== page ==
If I Forget Thee O Jerusalem

A fellow blogger I recently met mentioned on Facebook (sad, but this is how people communicate these days) that it seems only religious people in Jerusalem commemorate Yom Yerushalayim, Jerusalem Day.

No, it’s definitely not as widely celebrated as Yom Ha’Atzmaut, Israel’s Independence Day, when the entire country heads outdoors to roast some meat (except the vegetarians – I saw some cool roasted eggplants too).  I think this gets right to the heart of the issue of Jerusalem and what it stands for as the focal point of the Jewish people.

Most Israelis, especially non-religious ones, who live outside of the area don’t visit Jerusalem until they’re taken on tours by the army as part of the education (i.e. what they’re fighting for).  If Israelis don’t recognize the significance of Jerusalem to the Jewish people, I certainly can’t expect foreign politicians or the media to.

On an almost daily basis I read about the political negotiations Israel faces, either the latest row with the United States over building in Jerusalem, or the “proximity talks” with the Palestinians.  Following the political negotiations about how to (Gd forbid) divide the city, one can easily forget the central issue.  It’s not about the land!  You can’t just nip here and tuck there, and then hope for the best.

If I forget thee, O Jerusalem, let my right hand wither, let my tongue cleave to my palate if I do not remember you, if I do not set Jerusalem above my highest joy.” (Psalm 137, 5-7).

Two-thousand years after the destruction of the Second Temple, Jerusalem remains central to Judaism.  It’s hard to even know where to start.  A short list: Jerusalem is mentioned in the Amidah, the central part of the prayer service said three times a day, every single day; grace after meals; “Next year in Jerusalem” is said at the end of the Passover Seder and the last part of the Yom Kippur service, Neilah.  So of course, for religious Jews living in Jerusalem, being able to freely live in Jews in the Jewish capital is a very big deal and what to celebrate.  Certainly, the capture of the Old City on the third day of the Six Day War was viewed by many around the world as a Gdly intervention and sparked a pride in Jewish nationhood.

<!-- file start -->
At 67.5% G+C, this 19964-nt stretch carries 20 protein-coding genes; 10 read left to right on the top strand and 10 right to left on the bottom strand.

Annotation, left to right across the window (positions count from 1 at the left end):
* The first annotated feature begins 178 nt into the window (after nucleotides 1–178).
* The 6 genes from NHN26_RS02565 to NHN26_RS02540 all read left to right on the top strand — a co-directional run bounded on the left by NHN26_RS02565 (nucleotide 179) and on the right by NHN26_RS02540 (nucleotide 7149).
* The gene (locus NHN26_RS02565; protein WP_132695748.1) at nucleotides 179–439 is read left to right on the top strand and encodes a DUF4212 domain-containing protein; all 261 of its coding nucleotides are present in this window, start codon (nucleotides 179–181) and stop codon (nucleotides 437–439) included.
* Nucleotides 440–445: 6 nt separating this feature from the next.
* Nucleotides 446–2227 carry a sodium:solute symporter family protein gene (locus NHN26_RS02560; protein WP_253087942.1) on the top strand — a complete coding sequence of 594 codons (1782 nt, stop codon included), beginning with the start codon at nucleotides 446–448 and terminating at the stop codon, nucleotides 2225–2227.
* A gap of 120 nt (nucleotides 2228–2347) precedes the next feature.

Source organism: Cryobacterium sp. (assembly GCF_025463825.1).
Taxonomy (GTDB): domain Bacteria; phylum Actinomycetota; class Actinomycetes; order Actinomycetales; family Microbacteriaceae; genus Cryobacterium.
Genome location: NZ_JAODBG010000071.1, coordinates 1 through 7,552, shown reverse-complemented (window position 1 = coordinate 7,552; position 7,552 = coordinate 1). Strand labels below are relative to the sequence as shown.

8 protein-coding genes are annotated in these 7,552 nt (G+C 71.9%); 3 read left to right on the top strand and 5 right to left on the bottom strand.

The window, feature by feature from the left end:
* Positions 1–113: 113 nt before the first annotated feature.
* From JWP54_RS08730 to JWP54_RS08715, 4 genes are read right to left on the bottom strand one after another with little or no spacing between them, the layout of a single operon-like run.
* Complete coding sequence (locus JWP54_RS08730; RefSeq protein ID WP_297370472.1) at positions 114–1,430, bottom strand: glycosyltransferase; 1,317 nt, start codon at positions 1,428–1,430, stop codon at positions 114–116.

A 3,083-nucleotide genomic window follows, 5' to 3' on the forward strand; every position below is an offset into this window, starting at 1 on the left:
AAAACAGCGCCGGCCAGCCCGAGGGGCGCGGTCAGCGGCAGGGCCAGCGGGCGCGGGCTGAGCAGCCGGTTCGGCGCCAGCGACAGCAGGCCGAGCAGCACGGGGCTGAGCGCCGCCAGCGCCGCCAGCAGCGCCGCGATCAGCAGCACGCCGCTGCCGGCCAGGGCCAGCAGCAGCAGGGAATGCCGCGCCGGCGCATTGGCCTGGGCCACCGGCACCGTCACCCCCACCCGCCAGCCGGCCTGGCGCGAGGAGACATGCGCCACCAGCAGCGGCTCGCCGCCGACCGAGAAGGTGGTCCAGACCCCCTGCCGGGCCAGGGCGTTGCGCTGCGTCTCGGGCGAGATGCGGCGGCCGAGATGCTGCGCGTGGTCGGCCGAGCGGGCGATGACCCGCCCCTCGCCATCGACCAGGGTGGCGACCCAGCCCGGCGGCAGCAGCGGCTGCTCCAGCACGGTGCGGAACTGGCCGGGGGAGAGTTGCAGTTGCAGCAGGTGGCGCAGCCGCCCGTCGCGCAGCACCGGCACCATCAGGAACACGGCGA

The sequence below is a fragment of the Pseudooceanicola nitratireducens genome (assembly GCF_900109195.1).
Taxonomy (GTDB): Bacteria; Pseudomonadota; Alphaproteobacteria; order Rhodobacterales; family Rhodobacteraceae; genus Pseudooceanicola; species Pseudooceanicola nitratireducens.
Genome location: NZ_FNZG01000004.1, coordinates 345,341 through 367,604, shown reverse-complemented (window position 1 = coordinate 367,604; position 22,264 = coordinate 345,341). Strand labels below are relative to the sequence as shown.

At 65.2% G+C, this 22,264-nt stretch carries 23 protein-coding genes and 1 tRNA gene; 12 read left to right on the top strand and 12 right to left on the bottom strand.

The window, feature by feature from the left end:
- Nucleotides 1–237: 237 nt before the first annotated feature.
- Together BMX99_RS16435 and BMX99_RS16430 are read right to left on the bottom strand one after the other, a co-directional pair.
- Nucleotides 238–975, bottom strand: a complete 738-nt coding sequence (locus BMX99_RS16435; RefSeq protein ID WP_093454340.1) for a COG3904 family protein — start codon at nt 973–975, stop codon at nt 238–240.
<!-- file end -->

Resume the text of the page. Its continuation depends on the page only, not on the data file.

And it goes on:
Celebrations from last year:

But most people know about that.  Here are some not-so-widely publicized facts about the significance of Israel and Jerusalem to the Jewish people:  Jewish law bends over backwards to maintain Shalom Bayit, peace in the home, a happy marriage.  But check out this technicality.  On the underlying understanding that it is a mitzvah to live in Israel and in Jerusalem, and since it’s invalid to make a legal claim based on a grievance causing one to violate halacha, refusing to live in Jerusalem or in Israel is grounds for divorce and removal from the ketubah, the legal document of a Jewish marriage.  In the Gemara (מסכת כתובות ק’י) it says:

ת’ר הוא אומר לעלות והיא אומרת שלא לעלות כופין אונה לעלות ואם לא, תצא בלא כתובה.  היא אומרת לילות והוא אומר שלא לילות כופין אותו לילות ואם לאו יודעא ועתן כתובה.  היא אומרת לצאת והוא אומר שלא לצאת כופין אותה שלא לצאת ואם לאו תצא בלא כתובה, הוא אומר לצאת, והיא אומרת שלא לצאת, כופין אותו שלא לצאת ואם לאו יוצעא ויתן כתובה

Basically this says that if the husband or the wife wants to make aliyah, which here means both moving to Israel and moving from elsewhere in Israel to Jerusalem, the other spouse is forced to go, and if they don’t, it’s grounds for divorce and removal from the rights granted in the ketubah.

The point is, Jews are inseparable from Jerusalem, and the current political negotiation about the status of the city too often ignores this.  Elie Wiesel made this point much more eloquently than I ever could in his open letter to President Obama.

I explore how this foundation is also the key factor in combatting intermarriage and raising Jewish support for Israel in a separate post.


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Ilene Rosenblum is a writer and marketing professional living in Jerusalem.

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